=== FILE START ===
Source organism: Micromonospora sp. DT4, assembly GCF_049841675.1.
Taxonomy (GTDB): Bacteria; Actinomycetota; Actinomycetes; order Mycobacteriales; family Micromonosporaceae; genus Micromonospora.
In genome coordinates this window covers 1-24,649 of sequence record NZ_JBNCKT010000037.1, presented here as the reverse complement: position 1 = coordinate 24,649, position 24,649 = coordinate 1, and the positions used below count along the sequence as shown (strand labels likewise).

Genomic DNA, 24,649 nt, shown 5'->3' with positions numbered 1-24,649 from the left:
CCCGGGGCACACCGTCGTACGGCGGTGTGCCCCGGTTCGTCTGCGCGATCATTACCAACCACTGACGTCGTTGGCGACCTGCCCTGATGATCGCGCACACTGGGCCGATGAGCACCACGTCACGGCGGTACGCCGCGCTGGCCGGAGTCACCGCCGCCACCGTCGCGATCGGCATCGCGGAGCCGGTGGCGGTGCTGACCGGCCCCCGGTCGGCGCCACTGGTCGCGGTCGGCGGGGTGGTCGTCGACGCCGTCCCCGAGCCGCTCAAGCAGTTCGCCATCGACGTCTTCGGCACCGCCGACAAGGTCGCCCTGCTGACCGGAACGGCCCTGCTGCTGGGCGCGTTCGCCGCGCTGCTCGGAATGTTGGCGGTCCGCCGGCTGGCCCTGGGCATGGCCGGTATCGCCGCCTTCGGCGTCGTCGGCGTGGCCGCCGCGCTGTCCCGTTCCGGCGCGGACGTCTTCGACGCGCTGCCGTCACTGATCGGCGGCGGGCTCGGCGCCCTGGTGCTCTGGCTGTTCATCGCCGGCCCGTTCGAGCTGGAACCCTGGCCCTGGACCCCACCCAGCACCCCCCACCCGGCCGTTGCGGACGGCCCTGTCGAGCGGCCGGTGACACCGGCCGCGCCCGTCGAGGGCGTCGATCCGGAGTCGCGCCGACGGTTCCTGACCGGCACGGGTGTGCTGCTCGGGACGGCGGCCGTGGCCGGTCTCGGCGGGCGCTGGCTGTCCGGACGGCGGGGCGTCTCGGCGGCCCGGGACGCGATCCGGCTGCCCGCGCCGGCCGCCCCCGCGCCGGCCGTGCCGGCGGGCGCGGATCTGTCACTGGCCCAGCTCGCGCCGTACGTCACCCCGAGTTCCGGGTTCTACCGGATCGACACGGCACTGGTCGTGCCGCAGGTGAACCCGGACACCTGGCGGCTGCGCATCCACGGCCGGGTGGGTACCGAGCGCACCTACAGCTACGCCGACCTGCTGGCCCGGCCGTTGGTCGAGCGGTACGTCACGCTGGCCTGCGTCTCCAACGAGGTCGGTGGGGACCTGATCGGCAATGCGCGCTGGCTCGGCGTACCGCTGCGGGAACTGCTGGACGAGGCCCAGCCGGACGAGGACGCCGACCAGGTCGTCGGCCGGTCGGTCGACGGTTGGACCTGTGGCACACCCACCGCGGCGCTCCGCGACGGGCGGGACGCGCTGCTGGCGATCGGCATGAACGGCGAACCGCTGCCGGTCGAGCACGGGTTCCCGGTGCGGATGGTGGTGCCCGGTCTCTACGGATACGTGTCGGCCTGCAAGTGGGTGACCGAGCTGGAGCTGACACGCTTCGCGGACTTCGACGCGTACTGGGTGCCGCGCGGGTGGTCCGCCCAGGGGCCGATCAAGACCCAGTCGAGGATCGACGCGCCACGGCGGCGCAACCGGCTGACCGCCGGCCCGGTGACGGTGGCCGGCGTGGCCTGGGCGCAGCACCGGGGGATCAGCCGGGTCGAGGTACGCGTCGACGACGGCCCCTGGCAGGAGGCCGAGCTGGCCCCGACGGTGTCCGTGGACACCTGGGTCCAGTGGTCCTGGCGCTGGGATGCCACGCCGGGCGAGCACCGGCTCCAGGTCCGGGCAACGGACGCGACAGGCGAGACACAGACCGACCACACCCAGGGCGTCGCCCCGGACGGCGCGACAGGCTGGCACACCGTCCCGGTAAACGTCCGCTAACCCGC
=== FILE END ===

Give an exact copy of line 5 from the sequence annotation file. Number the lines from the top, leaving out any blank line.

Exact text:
CCCGGGGCACACCGTCGTACGGCGGTGTGCCCCGGTTCGTCTGCGCGATCATTACCAACCACTGACGTCGTTGGCGACCTGCCCTGATGATCGCGCACACTGGGCCGATGAGCACCACGTCACGGCGGTACGCCGCGCTGGCCGGAGTCACCGCCGCCACCGTCGCGATCGGCATCGCGGAGCCGGTGGCGGTGCTGACCGGCCCCCGGTCGGCGCCACTGGTCGCGGTCGGCGGGGTGGTCGTCGACGCCGTCCCCGAGCCGCTCAAGCAGTTCGCCATCGACGTCTTCGGCACCGCCGACAAGGTCGCCCTGCTGACCGGAACGGCCCTGCTGCTGGGCGCGTTCGCCGCGCTGCTCGGAATGTTGGCGGTCCGCCGGCTGGCCCTGGGCATGGCCGGTATCGCCGCCTTCGGCGTCGTCGGCGTGGCCGCCGCGCTGTCCCGTTCCGGCGCGGACGTCTTCGACGCGCTGCCGTCACTGATCGGCGGCGGGCTCGGCGCCCTGGTGCTCTGGCTGTTCATCGCCGGCCCGTTCGAGCTGGAACCCTGGCCCTGGACCCCACCCAGCACCCCCCACCCGGCCGTTGCGGACGGCCCTGTCGAGCGGCCGGTGACACCGGCCGCGCCCGTCGAGGGCGTCGATCCGGAGTCGCGCCGACGGTTCCTGACCGGCACGGGTGTGCTGCTCGGGACGGCGGCCGTGGCCGGTCTCGGCGGGCGCTGGCTGTCCGGACGGCGGGGCGTCTCGGCGGCCCGGGACGCGATCCGGCTGCCCGCGCCGGCCGCCCCCGCGCCGGCCGTGCCGGCGGGCGCGGATCTGTCACTGGCCCAGCTCGCGCCGTACGTCACCCCGAGTTCCGGGTTCTACCGGATCGACACGGCACTGGTCGTGCCGCAGGTGAACCCGGACACCTGGCGGCTGCGCATCCACGGCCGGGTGGGTACCGAGCGCACCTACAGCTACGCCGACCTGCTGGCCCGGCCGTTGGTCGAGCGGTACGTCACGCTGGCCTGCGTCTCCAACGAGGTCGGTGGGGACCTGATCGGCAATGCGCGCTGGCTCGGCGTACCGCTGCGGGAACTGCTGGACGAGGCCCAGCCGGACGAGGACGCCGACCAGGTCGTCGGCCGGTCGGTCGACGGTTGGACCTGTGGCACACCCACCGCGGCGCTCCGCGACGGGCGGGACGCGCTGCTGGCGATCGGCATGAACGGCGAACCGCTGCCGGTCGAGCACGGGTTCCCGGTGCGGATGGTGGTGCCCGGTCTCTACGGATACGTGTCGGCCTGCAAGTGGGTGACCGAGCTGGAGCTGACACGCTTCGCGGACTTCGACGCGTACTGGGTGCCGCGCGGGTGGTCCGCCCAGGGGCCGATCAAGACCCAGTCGAGGATCGACGCGCCACGGCGGCGCAACCGGCTGACCGCCGGCCCGGTGACGGTGGCCGGCGTGGCCTGGGCGCAGCACCGGGGGATCAGCCGGGTCGAGGTACGCGTCGACGACGGCCCCTGGCAGGAGGCCGAGCTGGCCCCGACGGTGTCCGTGGACACCTGGGTCCAGTGGTCCTGGCGCTGGGATGCCACGCCGGGCGAGCACCGGCTCCAGGTCCGGGCAACGGACGCGACAGGCGAGACACAGACCGACCACACCCAGGGCGTCGCCCCGGACGGCGCGACAGGCTGGCACACCGTCCCGGTAAACGTCCGCTAACCCGC